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Algeria: Ensure a Successful and Independent Investigation into Activist Missing

Ensure a Successful and Independent Investigation

  • news by AUN News correspondent
  • Thursday, November 24, 2022
  • AUN News – ISSN: 2949-8090

Summary:

  • Amnesty International urged the Algerian government to guarantee that the inquiry into activist Abdelhamid Bouziza’s 20-day forced disappearance is unbiased, effective, and independent.

  • This is part of a larger pattern of human rights abuses in Algeria, where security officers have tortured and hurt dozens of people in other ways.

  • On October 19, Bouziza was taken into custody at his home in the city of Tlemcen in the western part of Algeria.

  • According to Bouziza’s lawyers, he is likely being held on terrorism charges because of things he said on social media about the arrests and trials of other activists in the country.

  • Bouziza, 25 years old, is a member of the Hirak movement and often posts on social media about the arrests and trials of activists in Algeria.

Amnesty International asked the Algerian government to make sure that the 20-day investigation into why activist Abdelhamid Bouziza was taken away against his will was fair, thorough, and independent.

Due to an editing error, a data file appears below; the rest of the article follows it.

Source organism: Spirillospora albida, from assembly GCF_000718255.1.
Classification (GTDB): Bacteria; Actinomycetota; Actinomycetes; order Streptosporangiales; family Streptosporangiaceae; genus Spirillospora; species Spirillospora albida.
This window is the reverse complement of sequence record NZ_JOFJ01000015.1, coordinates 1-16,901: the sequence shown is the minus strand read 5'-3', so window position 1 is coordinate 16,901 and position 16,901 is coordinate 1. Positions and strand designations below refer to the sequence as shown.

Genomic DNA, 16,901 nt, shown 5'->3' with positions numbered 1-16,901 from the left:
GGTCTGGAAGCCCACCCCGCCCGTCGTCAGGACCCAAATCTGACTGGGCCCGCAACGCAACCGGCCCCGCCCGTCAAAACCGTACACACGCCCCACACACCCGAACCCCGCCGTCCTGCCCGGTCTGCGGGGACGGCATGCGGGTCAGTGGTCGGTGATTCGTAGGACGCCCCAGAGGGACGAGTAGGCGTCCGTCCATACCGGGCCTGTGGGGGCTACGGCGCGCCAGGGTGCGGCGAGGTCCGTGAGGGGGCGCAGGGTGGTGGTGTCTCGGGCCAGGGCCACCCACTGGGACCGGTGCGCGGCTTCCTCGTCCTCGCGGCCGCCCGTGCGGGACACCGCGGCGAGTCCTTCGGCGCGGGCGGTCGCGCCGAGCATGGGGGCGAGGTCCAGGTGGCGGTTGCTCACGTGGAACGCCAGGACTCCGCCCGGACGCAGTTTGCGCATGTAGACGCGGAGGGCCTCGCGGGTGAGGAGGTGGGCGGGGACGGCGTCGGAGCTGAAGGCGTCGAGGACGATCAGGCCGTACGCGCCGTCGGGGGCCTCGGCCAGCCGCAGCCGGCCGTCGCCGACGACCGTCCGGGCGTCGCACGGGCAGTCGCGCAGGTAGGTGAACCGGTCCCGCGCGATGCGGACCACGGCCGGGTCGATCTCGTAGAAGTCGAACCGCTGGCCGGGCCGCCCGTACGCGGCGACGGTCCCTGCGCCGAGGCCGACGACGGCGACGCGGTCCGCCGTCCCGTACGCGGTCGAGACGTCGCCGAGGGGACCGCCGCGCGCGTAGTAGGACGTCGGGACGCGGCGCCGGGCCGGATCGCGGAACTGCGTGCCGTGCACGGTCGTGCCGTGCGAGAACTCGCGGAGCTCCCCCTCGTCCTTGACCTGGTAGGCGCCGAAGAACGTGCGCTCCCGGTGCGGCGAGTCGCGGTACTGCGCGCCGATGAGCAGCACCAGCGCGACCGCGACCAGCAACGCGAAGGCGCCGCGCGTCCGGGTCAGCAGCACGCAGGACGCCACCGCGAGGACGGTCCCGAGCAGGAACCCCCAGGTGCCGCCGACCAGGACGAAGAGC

Since November, judges in Tlemcen have been looking into human rights violations in Algeria, such as suspicious deaths in police custody or activists being tortured by the police. Still, Amnesty International has found that these investigations have not led to justice or money for the people who were hurt in at least three cases.

“The police didn’t tell Bouziza’s family and lawyer where he was for weeks, even though they desperately wanted to find him.” This precedent raises serious concerns. Amna Guellali, who works for Amnesty International and is in charge of the Middle East and North Africa, asked Algerian officials to find out what happened to Bouziza and bring those responsible for his forced disappearance to justice.

This is part of a larger pattern of human rights abuses in Algeria, where security officers have tortured and hurt dozens of people in other ways. Hundreds of activists and protestors have been unlawfully jailed. However, the security forces that committed these violations continue to get away with it.

On October 19, Bouziza was taken into custody at his home in the city of Tlemcen, western Algeria. Bouziza’s family and lawyers tried many times to find him in Tlemcen, Algiers, and Blida, but the authorities in Tlemcen said he wasn’t there. Three cities’ judicial authorities denied that he had been charged or had an appearance date set in their courts. His family and attorneys could not locate, contact, or visit him.